During the time David was king, there was a shortage of food that lasted for three years. So David prayed to the Lord. The Lord answered, "Saul and his family of murderers are the reason for this shortage, because he killed the Gibeonites."
(Now the Gibeonites were not Israelites; they were a group of Amorites who were left alive. The Israelites had promised not to hurt the Gibeonites, but Saul had tried to kill them, because he was eager to help the people of Israel and Judah.) King David called the Gibeonites together and spoke to them.
He asked, "What can I do for you? How can I make up for the harm done so you can bless the Lord's people?"
The Gibeonites said to David, "We cannot demand silver or gold from Saul or his family. And we don't have the right to kill anyone in Israel." Then David asked, "What do you want me to do for you?"
The Gibeonites said, "Saul made plans against us and tried to destroy all our people who are left in the land of Israel.
So bring seven of his sons to us. Then we will kill them and hang them on stakes in the presence of the Lord at Gibeah, the hometown of Saul, the Lord's chosen king." The king said, "I will give them to you."
But the king protected Mephibosheth, the son of Jonathan, the son of Saul, because of the promise he had made to Jonathan in the Lord's name.
The king did take Armoni and Mephibosheth, sons of Rizpah and Saul. (Rizpah was the daughter of Aiah.) And the king took the five sons of Saul's daughter Merab. (Adriel son of Barzillai the Meholathite was the father of Merab's five sons.)
David gave these seven sons to the Gibeonites. Then the Gibeonites killed them and hung them on stakes on a hill in the presence of the Lord. All seven sons died together. They were put to death during the first days of the harvest season at the beginning of barley harvest.
Aiah's daughter Rizpah took the rough cloth that was worn to show sadness and put it on a rock for herself. She stayed there from the beginning of the harvest until the rain fell on her sons' bodies. During the day she did not let the birds of the sky touch her sons' bodies, and during the night she did not let the wild animals touch them.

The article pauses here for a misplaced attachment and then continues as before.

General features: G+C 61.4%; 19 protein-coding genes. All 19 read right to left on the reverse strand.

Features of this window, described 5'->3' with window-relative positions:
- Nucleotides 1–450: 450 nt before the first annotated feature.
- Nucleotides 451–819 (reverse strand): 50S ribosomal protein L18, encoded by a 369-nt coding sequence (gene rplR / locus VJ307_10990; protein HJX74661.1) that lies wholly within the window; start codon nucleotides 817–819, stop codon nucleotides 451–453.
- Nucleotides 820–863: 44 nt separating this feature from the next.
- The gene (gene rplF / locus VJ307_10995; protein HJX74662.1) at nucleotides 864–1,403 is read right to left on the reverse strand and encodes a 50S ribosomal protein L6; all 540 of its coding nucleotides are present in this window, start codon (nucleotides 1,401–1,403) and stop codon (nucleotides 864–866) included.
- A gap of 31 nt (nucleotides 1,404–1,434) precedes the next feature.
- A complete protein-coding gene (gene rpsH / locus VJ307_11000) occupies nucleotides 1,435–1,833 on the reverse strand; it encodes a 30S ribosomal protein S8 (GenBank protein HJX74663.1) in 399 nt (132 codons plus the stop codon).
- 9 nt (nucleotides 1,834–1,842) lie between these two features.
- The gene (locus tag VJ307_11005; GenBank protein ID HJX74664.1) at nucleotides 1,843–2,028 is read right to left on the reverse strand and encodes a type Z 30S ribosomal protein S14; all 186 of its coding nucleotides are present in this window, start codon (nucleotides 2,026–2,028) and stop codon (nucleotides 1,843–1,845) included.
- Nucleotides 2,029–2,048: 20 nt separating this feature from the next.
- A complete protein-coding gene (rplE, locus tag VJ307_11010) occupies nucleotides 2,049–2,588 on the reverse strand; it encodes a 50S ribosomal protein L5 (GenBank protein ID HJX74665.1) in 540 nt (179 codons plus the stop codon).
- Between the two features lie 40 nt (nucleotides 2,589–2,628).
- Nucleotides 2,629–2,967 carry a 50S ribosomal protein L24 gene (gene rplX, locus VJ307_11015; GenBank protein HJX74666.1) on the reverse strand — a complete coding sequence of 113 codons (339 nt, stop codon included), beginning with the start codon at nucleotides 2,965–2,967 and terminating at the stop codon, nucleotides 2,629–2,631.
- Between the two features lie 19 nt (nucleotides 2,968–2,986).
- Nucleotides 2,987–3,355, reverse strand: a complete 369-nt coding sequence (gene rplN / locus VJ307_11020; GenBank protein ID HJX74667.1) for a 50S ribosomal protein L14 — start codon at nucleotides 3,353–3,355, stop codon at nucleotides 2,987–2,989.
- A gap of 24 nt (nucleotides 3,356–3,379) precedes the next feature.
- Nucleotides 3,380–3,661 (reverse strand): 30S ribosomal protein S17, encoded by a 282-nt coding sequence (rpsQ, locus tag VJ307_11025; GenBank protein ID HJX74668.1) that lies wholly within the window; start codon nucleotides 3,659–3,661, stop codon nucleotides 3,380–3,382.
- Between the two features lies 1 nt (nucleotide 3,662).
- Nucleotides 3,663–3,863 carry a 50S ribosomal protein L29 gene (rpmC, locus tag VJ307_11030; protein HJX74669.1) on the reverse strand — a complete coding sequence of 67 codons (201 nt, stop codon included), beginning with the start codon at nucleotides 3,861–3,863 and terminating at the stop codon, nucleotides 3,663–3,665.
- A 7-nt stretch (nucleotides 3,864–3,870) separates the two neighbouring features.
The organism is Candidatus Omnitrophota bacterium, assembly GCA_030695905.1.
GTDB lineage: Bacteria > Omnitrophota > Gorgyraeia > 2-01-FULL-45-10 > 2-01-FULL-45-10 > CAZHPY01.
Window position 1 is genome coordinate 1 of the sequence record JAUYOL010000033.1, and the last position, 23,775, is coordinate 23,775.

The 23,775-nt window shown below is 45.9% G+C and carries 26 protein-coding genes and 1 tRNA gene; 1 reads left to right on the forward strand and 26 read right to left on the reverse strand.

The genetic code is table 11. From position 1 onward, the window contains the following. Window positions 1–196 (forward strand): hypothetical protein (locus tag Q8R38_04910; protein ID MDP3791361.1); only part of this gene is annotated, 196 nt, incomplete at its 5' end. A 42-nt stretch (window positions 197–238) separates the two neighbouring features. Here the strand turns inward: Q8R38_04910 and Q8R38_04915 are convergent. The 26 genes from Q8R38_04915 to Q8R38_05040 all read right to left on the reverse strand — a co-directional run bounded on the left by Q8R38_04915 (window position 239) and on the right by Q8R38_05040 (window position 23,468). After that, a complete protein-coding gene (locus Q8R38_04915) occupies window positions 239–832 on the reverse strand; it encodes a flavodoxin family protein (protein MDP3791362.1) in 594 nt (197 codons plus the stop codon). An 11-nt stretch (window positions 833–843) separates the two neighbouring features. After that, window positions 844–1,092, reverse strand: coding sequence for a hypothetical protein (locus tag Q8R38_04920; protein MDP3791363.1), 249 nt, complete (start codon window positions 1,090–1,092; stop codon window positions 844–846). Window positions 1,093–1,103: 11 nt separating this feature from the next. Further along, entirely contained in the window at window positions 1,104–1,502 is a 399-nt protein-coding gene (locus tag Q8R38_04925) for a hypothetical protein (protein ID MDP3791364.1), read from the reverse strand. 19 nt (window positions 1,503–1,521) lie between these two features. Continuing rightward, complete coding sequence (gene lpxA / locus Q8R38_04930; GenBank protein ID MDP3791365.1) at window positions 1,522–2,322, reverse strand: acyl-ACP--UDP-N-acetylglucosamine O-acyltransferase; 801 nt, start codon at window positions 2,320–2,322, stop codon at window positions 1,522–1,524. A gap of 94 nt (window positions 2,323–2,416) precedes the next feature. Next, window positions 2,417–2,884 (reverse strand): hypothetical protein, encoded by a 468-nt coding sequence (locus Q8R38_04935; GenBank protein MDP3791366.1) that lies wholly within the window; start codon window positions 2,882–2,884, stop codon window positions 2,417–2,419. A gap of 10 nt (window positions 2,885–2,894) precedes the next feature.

People told David what Aiah's daughter Rizpah, Saul's slave woman, was doing.
Then David took the bones of Saul and Jonathan from the men of Jabesh Gilead. (The Philistines had hung the bodies of Saul and Jonathan in the public square of Beth Shan after they had killed Saul at Gilboa. Later the men of Jabesh Gilead had secretly taken them from there.)
David brought the bones of Saul and his son Jonathan from Gilead. Then the people gathered the bodies of Saul's seven sons who were hanged on stakes.
The people buried the bones of Saul and his son Jonathan at Zela in Benjamin in the tomb of Saul's father Kish. The people did everything the king commanded. Then God answered the prayers for the land.
Again there was war between the Philistines and Israel. David and his men went out to fight the Philistines, but David became tired.
Ishbi-Benob, one of the sons of Rapha, had a bronze spearhead weighing about seven and one-half pounds and a new sword. He planned to kill David,
but Abishai son of Zeruiah killed the Philistine and saved David's life. Then David's men made a promise to him, saying, "Never again will you go out with us to battle. If you were killed, Israel would lose its greatest leader."
Later, at Gob, there was another battle with the Philistines. Sibbecai the Hushathite killed Saph, another one of the sons of Rapha.
Later, there was another battle at Gob with the Philistines. Elhanan son of Jaare-Oregim from Bethlehem killed Goliathn from Gath. His spear was as large as a weaver's rod.
At Gath another battle took place. A huge man was there; he had six fingers on each hand and six toes on each foot -- twenty-four fingers and toes in all. This man also was one of the sons of Rapha.
When he challenged Israel, Jonathan son of Shimeah, David's brother, killed him.
These four sons of Rapha from Gath were killed by David and his men.